Rain - Oil Refinery
watercolor, conte & oil on canvas - 72" x 51"
polymer transfer, oil & acryllic over a silkscreen
of melted plastic - 8" x 8" - 6.9
Intercontinental Ballistic Missile Silo
acryllic on canvas - 8.9
Ghost - Slaughterhouse
watercolor, ink, colored pencil & tar on shotgunned
collage - 22" x 30" - 7.9
pencil and tar on paper - 30" x 22" - 11.8
oil, colored pencil & sharpie on shotgunned plywood
watermedia & rust on paper
collaboration with Thatcher Gray
watermedia & sharpie on unique lithograph
with the basics. When did your journey into visual art
While I was always encouraged to express myself, it
was in high school that I became aware that one could
pursue art as a professional career.
As a writer I’ve faced the dreaded
“writer’s block” when trying to create.
Are there days where you sit down and become plagued
with your own “painters block?” If so, what
course of action do you typically take?
I go outside and get blood flowing through my brain.
There are uncountable works in process in my studio
at any one time. I explore overarching themes, many
of which surface over the years even as they are not
consistently worked. Out of these explorations there
are inevitably works that are rejected. I take those
and recycle them, transforming the surface to build
rich textures. I have enough under way that I can return
to works as the inspiration arises while letting dormant
ones lay. Also, I don’t prepare a new surface
until I know what I’m going to be painting on
In terms of inspiration, which artists,
past or present, have made the most significant impact
on you and your own work?
San Francisco based Siveya Ethersmith (duplicious.com)
instigated our mission into the missile silo. Denver
photographer Rhy Jouett (rhy.unclesteve.com) takes beautiful
macro photos of industry in decay and led a group of
artists into the abandoned slaughterhouse. Both the
slaughterhouse and the missile silo have amazing acoustics
which led to music making that helped manifest the haunted
quality of the places into the source images I gathered
while there. Other landscape artists hanging on my dash
during the creation of Reap include Jill Hadley Hooper,
Judy Pfaff, Sharon Feder, Robin Reynolds and James Cook’s
Some of your work in Reap has this juxtaposition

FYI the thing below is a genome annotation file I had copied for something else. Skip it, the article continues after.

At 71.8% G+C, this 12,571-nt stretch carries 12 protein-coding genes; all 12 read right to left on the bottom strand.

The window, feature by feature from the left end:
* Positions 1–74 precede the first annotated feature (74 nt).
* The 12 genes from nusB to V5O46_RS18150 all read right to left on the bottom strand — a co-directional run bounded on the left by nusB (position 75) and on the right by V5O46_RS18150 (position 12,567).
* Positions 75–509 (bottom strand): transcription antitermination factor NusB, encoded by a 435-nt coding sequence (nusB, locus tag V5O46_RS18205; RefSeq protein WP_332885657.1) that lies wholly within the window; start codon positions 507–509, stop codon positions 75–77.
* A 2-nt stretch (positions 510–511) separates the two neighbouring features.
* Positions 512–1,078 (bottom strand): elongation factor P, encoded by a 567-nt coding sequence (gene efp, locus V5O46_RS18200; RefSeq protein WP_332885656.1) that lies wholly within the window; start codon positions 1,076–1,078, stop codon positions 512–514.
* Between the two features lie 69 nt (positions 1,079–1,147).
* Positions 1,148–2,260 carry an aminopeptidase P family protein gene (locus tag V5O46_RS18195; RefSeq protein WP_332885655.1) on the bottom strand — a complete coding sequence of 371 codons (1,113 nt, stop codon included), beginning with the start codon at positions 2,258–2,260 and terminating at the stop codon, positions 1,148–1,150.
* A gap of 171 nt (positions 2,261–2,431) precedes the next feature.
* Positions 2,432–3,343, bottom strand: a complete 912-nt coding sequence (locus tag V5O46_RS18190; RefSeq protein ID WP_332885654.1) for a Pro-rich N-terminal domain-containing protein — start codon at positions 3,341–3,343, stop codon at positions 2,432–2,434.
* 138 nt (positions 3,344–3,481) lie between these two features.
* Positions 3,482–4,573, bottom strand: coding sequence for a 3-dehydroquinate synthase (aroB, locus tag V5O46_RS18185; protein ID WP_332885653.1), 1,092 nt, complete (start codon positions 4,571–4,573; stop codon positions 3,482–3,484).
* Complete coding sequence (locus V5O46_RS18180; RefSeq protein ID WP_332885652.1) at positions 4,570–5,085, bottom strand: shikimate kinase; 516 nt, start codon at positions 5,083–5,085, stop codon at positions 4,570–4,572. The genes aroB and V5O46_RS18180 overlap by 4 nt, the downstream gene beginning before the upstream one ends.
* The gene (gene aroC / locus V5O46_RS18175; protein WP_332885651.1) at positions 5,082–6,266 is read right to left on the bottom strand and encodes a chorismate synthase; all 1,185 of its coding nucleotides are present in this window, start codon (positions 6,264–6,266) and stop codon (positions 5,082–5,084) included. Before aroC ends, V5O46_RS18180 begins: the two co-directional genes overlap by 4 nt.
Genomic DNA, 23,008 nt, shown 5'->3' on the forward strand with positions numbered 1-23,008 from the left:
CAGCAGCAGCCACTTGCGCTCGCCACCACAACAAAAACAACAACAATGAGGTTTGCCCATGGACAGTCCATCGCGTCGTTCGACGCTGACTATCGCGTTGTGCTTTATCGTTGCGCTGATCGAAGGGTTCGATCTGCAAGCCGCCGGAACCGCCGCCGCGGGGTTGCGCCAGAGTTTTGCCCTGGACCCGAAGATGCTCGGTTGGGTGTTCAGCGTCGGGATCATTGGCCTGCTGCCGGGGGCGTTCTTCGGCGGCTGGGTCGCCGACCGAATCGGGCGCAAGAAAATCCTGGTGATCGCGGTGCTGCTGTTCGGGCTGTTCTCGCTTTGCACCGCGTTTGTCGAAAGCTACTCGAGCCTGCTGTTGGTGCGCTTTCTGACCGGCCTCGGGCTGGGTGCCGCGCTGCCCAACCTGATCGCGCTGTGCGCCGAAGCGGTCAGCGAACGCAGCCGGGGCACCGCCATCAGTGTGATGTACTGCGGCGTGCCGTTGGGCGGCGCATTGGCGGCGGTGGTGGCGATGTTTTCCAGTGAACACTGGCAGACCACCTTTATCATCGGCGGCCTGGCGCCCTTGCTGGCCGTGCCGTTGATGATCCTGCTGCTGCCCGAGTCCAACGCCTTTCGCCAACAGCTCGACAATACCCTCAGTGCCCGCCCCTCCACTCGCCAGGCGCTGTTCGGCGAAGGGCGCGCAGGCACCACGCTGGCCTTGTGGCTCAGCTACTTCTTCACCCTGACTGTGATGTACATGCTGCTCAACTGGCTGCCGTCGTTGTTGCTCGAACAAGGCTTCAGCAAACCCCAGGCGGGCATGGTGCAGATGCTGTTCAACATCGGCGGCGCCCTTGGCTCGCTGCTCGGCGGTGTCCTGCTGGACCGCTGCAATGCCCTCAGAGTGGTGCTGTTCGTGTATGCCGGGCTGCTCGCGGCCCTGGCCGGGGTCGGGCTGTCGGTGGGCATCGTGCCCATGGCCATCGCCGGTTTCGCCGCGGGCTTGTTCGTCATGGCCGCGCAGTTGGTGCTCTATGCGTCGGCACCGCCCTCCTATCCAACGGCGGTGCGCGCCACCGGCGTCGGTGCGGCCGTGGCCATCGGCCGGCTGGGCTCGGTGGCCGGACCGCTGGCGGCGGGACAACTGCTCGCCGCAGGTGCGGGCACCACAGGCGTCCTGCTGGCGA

between these seemingly drab, cold industrial objects
(oil refineries, telephone lines) and these scattered
paint blotches and brush strokes. What inspired the
marriage of these two elements?
The scattered red paint blotches were made using a silkscreen
of blowtorched plastic. I felt like the toxic quality
of melted plastic reflected the toxicities inherent
in oil production, so echo the environmental impacts
of our consumption.
You also utilize a lot of natural, earth
tones in many of the Reap pieces, yet industry, be it
food or anything else, is so un-natural. Maybe I’m
reading too much into it, but was this intentional?
If so, why?
My work explores the interconnection of all things.
Everything is of this earth, even if it was living hundreds
of millions of years ago, as in the case of fossil fuels.
Aside from the working oil refineries, the industrial
structures I portrayed in this exhibit are in various
states of decay; melting back into the earth from which
they arose. I feel it was important to portray them
in a state of decay because we simply cannot continue
living our current lifestyle. Our food machine is a
crumbling institution which will run itself into the
ground at one point or another. Perhaps it’s just
a matter of how many of us it takes down with it.
On some of your painting descriptions you
mention they were done on “shotgunned collage”
or “shotgunned wood” I believe it was called.
For the somewhat art-ignorant like myself, what does
a painting being “shotgunned” entail?
It entails shooting the painting with a shotgun.
You watch cable news for an hour today
and you’ll probably run out of fingers and toes
to count the ills of society they point out. Out of
all these, what motivated you to choose the “American
food machine” as a focal point for your exhibit?
My son, Thatcher Gray, was born 15 months ago. As I
started feeding him solids, I took a hard look at how
Americans produce food. It struck me how the industrialization
of food production parallels the explosive growth of
degenerative illnesses. According to the Weston A Price
foundation, illness like cancer, heart disease, diabetes
and even mental illness were relatively rare a century
ago. Now we see huge out breaks, even in children, which
was unheard of just a generation ago. As most parents,